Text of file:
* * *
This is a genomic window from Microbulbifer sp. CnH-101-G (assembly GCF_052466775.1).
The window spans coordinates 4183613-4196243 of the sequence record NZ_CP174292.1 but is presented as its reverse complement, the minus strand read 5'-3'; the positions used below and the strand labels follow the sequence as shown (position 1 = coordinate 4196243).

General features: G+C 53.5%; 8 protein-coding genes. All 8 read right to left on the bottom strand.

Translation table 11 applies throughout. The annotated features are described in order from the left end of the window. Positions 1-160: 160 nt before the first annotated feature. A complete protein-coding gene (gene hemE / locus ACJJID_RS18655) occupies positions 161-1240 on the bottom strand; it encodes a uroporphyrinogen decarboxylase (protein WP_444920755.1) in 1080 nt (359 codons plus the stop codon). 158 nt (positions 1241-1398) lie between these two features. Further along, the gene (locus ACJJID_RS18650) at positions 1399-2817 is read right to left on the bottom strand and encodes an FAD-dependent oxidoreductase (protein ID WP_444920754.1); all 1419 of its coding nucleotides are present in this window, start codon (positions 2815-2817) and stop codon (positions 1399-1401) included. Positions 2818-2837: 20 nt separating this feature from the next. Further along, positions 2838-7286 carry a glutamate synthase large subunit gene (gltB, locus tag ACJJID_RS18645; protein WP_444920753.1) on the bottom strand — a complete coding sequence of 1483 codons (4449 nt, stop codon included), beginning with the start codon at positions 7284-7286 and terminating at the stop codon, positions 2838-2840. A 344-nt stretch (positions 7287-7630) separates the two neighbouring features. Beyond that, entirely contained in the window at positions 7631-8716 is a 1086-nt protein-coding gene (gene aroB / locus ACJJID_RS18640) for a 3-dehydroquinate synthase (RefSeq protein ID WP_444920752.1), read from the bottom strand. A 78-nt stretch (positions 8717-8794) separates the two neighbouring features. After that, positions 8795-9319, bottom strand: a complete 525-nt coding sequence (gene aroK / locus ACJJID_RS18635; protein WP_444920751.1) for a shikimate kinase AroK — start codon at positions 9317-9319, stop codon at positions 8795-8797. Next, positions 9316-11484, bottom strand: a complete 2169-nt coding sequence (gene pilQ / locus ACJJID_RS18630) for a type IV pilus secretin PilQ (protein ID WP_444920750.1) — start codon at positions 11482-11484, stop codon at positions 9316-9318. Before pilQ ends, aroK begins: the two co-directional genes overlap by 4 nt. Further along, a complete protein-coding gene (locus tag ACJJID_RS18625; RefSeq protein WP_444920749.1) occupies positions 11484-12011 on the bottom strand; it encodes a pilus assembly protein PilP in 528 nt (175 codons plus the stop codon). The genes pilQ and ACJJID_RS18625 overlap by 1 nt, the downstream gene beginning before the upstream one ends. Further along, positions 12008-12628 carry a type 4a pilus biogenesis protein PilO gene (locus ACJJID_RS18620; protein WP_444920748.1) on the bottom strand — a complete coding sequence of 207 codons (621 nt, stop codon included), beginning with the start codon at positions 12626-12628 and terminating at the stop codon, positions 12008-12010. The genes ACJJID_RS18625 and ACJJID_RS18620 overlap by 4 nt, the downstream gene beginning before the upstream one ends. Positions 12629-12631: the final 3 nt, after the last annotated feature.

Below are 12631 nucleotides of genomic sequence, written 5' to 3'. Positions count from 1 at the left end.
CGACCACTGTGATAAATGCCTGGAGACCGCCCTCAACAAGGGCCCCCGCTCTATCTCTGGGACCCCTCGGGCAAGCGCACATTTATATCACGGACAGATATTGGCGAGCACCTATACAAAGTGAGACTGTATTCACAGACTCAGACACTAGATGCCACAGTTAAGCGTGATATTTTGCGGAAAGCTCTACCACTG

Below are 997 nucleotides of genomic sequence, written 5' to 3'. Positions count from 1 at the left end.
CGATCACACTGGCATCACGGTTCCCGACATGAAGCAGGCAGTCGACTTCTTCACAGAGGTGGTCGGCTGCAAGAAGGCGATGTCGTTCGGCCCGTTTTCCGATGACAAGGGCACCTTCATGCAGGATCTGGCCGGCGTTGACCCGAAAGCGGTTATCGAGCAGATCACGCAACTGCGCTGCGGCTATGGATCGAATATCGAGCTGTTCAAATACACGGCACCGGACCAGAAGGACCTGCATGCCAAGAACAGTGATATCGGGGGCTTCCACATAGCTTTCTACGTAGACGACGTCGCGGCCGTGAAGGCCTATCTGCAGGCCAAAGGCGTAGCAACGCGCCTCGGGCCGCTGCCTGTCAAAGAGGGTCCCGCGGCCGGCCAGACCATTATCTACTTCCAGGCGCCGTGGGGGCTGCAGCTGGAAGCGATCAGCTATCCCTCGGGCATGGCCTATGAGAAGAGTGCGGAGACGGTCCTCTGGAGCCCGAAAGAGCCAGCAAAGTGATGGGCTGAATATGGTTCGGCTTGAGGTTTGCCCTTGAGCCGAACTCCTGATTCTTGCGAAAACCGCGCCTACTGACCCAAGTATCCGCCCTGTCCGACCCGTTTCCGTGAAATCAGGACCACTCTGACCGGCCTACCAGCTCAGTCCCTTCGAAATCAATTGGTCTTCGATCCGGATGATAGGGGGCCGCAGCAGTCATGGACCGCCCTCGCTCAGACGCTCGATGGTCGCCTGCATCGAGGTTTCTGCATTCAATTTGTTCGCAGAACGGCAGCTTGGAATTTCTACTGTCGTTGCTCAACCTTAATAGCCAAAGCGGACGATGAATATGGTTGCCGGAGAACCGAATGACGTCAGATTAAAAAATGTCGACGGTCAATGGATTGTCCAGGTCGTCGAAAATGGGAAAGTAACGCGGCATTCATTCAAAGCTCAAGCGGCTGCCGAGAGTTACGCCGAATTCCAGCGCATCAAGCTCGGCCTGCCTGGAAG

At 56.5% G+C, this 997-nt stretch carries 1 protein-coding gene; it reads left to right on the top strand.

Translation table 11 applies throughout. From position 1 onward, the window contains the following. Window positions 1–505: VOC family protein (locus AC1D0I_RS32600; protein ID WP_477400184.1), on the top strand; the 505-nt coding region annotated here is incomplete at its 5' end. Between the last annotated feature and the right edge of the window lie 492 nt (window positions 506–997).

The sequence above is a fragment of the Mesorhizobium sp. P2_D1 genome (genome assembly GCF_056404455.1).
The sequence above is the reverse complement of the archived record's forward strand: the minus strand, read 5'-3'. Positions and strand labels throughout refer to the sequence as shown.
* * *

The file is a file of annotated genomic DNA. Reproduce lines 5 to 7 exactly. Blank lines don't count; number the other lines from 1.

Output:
Below are 12631 nucleotides of genomic sequence, written 5' to 3'. Positions count from 1 at the left end.
CGACCACTGTGATAAATGCCTGGAGACCGCCCTCAACAAGGGCCCCCGCTCTATCTCTGGGACCCCTCGGGCAAGCGCACATTTATATCACGGACAGATATTGGCGAGCACCTATACAAAGTGAGACTGTATTCACAGACTCAGACACTAGATGCCACAGTTAAGCGTGATATTTTGCGGAAAGCTCTACCACTG

Below are 997 nucleotides of genomic sequence, written 5' to 3'. Positions count from 1 at the left end.